Defense attorney Paul D. Coates was disappointed that the court apparently rejected what he termed as the threshold issue, which had been raised in Polk v. North Carolina Farm Bureau Mutual Insurance Co. (North Carolina Lawyers Weekly No. NS0600 – 1 Page; see May 20, 1991 Lawyers Weekly, page 1 story).
Coates said that in Polk the Supreme Court left open the question as to when a vehicle is underinsured for the purposes of stacking UIM coverages.
‘When you have a policy of UIM coverage and a policy of liability coverage equal to the UIM coverage, do you find no UIM coverage to stack because the policy coverages are equal, or do you stack first and then reduce the liability coverage?’ he asked. ‘We were arguing that in this case liability coverage was equal to UIM coverage, and that there was no UIM coverage to stack.’
Plaintiff’s attorney Clayton M. Custer agreed that the court had not really addressed the issue raised in Polk.
‘There’s some question as to where the law stands because of Polk,’ he commented.
Custer noted that Nationwide does not have an automatic right of appeal on this issue of whether the vehicle was an underinsured vehicle for the purposes of stacking because the court was in agreement on the point.
‘But the Supreme Court can address that issue on its own if it wants to,’ he said.
Coates also took issue with the court’s ruling on the main issue ‘ the question of who is entitled to stack ‘ and thus expects to file an appeal.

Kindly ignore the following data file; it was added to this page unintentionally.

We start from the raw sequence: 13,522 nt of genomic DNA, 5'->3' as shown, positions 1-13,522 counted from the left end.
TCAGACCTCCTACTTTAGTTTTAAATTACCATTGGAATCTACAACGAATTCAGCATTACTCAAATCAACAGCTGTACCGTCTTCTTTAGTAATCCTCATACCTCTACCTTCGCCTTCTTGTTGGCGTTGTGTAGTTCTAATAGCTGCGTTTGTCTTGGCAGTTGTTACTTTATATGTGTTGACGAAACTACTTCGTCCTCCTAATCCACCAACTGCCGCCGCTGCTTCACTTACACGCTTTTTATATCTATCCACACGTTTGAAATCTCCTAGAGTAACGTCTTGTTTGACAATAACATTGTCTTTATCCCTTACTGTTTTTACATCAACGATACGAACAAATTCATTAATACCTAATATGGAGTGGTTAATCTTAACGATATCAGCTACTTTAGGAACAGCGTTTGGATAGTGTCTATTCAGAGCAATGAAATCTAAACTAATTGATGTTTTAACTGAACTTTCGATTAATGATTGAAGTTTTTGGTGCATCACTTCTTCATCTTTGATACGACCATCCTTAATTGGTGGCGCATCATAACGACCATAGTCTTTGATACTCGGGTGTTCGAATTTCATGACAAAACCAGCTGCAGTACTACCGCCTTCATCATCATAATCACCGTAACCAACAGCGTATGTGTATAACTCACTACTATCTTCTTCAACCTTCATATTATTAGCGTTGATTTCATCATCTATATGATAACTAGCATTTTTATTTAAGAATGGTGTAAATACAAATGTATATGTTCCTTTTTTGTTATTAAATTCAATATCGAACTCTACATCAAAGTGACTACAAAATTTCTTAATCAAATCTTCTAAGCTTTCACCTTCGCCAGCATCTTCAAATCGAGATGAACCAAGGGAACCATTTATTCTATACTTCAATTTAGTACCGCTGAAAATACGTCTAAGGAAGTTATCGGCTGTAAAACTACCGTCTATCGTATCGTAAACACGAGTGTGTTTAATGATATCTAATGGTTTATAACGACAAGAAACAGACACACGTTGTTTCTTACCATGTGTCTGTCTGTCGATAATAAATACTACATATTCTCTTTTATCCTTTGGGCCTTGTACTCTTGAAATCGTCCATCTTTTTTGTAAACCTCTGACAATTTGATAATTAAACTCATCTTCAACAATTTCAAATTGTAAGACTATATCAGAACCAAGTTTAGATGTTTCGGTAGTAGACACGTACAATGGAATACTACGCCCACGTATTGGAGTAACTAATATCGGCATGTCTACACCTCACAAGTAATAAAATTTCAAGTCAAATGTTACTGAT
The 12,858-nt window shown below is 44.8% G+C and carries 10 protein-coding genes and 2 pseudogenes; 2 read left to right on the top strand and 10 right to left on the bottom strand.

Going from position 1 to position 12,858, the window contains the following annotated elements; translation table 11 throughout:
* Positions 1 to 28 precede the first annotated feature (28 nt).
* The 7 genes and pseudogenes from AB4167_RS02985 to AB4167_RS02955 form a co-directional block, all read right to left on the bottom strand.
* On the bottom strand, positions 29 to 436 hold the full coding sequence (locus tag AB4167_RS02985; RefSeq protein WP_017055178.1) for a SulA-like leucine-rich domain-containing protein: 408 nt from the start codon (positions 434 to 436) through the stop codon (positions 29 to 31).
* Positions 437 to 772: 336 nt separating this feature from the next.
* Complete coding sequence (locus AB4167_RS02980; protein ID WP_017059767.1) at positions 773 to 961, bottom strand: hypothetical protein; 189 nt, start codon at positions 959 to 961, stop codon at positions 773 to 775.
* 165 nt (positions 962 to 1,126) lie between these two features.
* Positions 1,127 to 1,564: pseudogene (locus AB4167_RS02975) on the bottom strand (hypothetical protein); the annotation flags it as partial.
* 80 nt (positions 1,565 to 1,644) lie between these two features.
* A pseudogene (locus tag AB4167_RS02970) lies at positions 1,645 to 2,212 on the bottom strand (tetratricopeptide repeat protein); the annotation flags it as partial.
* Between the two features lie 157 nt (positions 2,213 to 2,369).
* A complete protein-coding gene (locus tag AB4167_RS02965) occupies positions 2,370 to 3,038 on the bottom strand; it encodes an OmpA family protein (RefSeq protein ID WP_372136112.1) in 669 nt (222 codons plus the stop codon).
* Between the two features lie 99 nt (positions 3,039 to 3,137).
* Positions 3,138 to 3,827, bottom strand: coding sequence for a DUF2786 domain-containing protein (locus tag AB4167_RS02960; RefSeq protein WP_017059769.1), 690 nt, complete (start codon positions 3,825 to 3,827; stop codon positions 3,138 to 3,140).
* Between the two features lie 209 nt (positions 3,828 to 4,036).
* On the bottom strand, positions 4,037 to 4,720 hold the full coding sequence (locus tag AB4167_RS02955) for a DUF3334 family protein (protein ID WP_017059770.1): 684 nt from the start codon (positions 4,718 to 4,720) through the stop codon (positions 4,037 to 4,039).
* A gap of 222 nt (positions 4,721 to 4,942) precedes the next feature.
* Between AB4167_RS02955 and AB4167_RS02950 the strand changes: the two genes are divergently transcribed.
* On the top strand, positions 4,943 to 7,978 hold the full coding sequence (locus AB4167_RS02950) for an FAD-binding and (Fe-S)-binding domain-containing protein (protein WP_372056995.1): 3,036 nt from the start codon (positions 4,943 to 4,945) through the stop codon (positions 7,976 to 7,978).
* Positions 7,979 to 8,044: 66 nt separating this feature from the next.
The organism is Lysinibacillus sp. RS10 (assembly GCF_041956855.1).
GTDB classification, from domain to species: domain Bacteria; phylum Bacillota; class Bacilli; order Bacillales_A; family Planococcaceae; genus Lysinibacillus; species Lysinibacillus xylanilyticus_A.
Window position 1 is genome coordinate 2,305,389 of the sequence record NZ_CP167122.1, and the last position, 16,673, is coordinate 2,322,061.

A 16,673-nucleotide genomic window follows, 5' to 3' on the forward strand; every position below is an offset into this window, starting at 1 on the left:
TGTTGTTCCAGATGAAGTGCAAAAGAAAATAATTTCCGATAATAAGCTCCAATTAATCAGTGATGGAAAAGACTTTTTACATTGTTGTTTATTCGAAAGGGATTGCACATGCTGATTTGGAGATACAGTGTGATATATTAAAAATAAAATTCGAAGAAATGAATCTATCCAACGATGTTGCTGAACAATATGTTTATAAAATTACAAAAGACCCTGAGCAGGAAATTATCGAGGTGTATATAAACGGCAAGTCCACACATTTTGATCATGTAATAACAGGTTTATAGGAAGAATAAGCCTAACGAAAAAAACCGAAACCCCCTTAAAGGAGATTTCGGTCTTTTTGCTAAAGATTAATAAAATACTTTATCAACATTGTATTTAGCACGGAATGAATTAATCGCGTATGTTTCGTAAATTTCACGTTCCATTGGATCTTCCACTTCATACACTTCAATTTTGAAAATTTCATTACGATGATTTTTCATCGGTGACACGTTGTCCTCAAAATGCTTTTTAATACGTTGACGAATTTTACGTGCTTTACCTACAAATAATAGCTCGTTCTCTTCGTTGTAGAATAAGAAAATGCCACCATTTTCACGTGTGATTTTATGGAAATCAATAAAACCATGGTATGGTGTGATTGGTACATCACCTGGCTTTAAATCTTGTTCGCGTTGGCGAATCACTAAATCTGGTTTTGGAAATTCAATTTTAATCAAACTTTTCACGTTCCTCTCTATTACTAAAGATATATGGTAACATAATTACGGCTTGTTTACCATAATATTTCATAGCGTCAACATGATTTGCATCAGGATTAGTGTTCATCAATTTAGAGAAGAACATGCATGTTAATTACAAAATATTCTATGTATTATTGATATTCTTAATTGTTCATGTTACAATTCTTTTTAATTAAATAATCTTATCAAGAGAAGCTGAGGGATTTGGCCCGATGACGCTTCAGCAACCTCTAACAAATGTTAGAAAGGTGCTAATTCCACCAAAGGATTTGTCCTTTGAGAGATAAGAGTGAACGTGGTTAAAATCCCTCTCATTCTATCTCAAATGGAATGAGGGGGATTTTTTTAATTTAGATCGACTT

‘The statute specifically defines who an owner is,’ he said. ‘The statute only allows an owner to stack. The daughter was not an owner under the definition contained in the statute.’
Custer, who was pleased with the decision, nevertheless agreed that the Supreme Court needs to address the issue of who is entitled to stack coverages.
‘The issue particularly needs to be addressed in a situation such as this where you have a minor who can’t purchase insurance for herself,’ he said. ‘If Judge Greene’s dissent is adopted, a minor never will be entitled to full underinsured motorist coverage. The minor can’t be an owner of a vehicle or the insurance policy. She’ll never be an owner and thus never entitled to stack coverage. She’ll never be able to have full protection.’
Custer said some resolution from the Supreme Court is necessary as well because of the issue’s importance to the insurance industry. He pointed out that insurance companies are raising rates because courts are allowing coverages to be stacked.